42. Iliffe, S. and Manthorpe J. (2004) 'Editorial: the hazards of early recognition of dementia: a risk assessment', Aging & Mental Health, vol 8, no 2, pp 99-105. 43. Gibson, F. (2004) The past in the present: using reminiscence in health and social care, Baltimore, MD: health professions Press. 44. Surr, C.A. (2006) 'Preservation of self in people with dementia living in residential care: a socio-biographical approach', social science & Medicine, vol 62, no 7, pp 1720-1730. 45. Jolley, D. (2009) 'The "Twice a Child" projects: learning about dementia and related disorders within the black and minority ethnic population of an English city and improving relevant services', Ethnicity and Inequalities in Health and Social Care, vol 2, no 4, pp 5-9. 46. Jutlla, K. and Moreland, N. (2009) 'The personalisation of dementia services and existential realities: understanding Sikh carers caring for an older person with dementia in Wolverhampton', Ethnicity and Inequalities in Health and Social Care, vol 2, no 4, pp 10-21. 47. Innes, A., Ashraf, F., Ismail, L. and Mackenzie, J. (2001) 'The importance of cultural competence in dementia care', Journal of Dementia Care, vol 9, no 5, pp 26-28. 48. Lawrence, V., Samsi, K., Banerjee, S., Morgan, C. and Murray, J. (2010) 'Threat to valued elements of life: the experience of dementia across three ethnic groups', Gerontologist, http://dx.doi.org.10.1093/geront/ gnq073 49. La Fontaine, J., Ahuja, J., Bradbury, N.M., Phillips, S. and Oyebode, J.R. (2007) 'Understanding dementia amongst people in minority ethnic and cultural groups', Journal of Advanced Nursing, vol 60, no 6, pp 605-614.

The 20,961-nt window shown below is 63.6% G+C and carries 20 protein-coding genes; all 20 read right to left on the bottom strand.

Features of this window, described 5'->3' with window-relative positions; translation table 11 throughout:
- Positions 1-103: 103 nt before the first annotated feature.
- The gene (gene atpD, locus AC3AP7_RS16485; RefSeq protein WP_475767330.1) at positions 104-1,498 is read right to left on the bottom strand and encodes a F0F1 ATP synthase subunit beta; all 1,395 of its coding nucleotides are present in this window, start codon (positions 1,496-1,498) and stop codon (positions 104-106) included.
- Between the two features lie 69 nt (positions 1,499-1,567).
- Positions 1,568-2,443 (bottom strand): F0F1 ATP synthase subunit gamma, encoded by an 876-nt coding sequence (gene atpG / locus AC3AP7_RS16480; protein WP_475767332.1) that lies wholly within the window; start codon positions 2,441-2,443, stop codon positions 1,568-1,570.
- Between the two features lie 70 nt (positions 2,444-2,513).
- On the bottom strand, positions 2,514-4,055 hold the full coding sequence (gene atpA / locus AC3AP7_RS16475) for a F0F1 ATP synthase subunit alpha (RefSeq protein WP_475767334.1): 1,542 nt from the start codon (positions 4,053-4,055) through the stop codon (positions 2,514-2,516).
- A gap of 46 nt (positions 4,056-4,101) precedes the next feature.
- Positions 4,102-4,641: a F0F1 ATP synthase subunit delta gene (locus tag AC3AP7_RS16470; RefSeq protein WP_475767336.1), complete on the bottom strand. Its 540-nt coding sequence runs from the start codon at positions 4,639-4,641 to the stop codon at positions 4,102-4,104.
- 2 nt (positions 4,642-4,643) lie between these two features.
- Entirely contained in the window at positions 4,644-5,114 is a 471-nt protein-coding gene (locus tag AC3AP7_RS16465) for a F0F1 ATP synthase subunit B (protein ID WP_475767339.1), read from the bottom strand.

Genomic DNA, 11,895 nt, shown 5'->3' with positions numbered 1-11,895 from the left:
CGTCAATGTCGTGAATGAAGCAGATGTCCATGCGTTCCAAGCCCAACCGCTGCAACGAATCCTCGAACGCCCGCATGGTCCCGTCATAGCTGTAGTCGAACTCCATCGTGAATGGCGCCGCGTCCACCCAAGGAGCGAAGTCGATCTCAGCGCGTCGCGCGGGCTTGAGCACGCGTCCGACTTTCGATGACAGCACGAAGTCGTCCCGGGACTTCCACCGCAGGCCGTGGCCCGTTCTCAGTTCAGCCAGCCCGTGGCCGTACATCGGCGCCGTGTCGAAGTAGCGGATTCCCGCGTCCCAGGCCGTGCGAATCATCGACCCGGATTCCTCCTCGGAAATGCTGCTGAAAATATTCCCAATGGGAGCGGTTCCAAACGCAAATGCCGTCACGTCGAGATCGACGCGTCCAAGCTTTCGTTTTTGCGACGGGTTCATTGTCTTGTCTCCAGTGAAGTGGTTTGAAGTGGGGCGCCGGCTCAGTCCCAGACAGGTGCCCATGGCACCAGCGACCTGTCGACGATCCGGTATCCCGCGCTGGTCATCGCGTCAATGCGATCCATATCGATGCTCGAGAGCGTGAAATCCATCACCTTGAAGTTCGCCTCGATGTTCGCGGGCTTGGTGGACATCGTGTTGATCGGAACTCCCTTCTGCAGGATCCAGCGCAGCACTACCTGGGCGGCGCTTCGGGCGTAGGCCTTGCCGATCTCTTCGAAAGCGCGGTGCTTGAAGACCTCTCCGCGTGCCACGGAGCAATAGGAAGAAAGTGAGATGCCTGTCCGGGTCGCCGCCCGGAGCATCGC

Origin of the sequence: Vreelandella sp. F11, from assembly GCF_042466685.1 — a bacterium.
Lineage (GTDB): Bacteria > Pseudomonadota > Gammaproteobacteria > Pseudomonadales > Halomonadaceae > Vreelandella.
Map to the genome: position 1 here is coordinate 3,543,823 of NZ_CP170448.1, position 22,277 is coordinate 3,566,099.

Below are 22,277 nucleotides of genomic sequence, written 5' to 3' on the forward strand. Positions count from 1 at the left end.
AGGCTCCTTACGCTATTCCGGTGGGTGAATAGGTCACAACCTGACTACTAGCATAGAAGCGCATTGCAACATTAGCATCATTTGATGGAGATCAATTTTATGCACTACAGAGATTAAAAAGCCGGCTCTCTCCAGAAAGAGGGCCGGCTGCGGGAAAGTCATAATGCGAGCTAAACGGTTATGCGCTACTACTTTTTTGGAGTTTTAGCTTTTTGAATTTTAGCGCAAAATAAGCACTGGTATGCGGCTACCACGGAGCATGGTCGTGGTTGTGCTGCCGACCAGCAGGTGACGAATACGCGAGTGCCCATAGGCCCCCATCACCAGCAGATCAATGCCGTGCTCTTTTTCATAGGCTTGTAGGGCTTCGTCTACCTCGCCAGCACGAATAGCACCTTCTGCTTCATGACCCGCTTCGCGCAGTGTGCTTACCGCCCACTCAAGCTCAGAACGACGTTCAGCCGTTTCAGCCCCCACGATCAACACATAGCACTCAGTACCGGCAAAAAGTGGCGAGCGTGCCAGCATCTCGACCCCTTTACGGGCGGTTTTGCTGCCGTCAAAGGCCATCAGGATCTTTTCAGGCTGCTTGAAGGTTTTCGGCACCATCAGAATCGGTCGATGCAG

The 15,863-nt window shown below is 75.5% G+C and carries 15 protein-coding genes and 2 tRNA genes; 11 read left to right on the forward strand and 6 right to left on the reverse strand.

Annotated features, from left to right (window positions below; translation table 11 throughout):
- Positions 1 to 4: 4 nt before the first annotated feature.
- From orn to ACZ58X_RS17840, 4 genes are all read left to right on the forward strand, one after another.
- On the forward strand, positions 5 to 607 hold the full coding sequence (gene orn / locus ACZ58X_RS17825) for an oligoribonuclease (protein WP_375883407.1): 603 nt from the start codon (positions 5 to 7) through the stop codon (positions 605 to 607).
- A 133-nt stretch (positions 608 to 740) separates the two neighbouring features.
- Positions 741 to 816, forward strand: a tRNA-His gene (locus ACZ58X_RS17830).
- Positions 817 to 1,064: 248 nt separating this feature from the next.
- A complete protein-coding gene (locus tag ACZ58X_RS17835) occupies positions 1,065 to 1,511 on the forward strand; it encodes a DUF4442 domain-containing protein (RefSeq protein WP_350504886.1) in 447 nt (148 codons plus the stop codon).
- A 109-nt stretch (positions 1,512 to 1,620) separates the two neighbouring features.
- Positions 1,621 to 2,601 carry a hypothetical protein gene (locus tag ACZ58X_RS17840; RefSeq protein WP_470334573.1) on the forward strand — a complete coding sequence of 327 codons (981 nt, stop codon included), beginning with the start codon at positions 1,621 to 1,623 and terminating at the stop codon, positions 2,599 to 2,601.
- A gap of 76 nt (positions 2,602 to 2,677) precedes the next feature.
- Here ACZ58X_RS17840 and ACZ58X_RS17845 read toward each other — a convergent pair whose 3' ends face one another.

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50. Turner, S., Christie, A. and Haworth, E. (2005) 'South Asian and white older people and dementia: a qualitative study of knowledge and attitudes', Diversity in Health and Social Care, vol 2, no 3, 197-209. 51. Azam, N. (2007) evaluation report of the Meri Yaadain dementia project, Bradford: Bradford District Health and Social Care Communications Team. 52. St John, T. (2004) 'Hidden shame: a review of the needs of Asian elders with dementia and their carers in a Kent Community', Journal of Integrated Care, vol 12, no 3, pp 20-26. 53. Patel, N. and Mirza, N. (2000) 'Care for ethnic minorities - the professionals' view', Journal of Dementia Care, vol 8, no 1, pp 26-2. 54. Forbat, L. (2003) Culturally situated accounts of care: exploring difficulties in family care for people with dementia, Milton Keynes: Open University. 55. Mackenzie, J. (2006) 'Stigma and dementia - East European and South Asian family carers negotiating stigma in the UK', Dementia: The International Journal of Social Research and Practice, vol 5, no 2, pp 233-248. 56. Mackenzie, J., Coates, D., Ashraf, F., Gallagher, T. and Ismail, L. (2003) Understanding and supporting South Asian and Eastern European family carers of people with dementia, Bradford: University of Bradford, Bradford Dementia Group, retrieved 27 October 2010, www.bradford.ac.uk/acad/health/bdg/ research/supporting.php 57. Lawrence, V., Murray, J., Samsi, K. and Banerjee, S. (2008) 'Attitudes and support needs of Black Caribbean, South Asian and White British carers of people with dementia in the UK', British Journal of Psychiatry, vol 192, no 9, 240-246.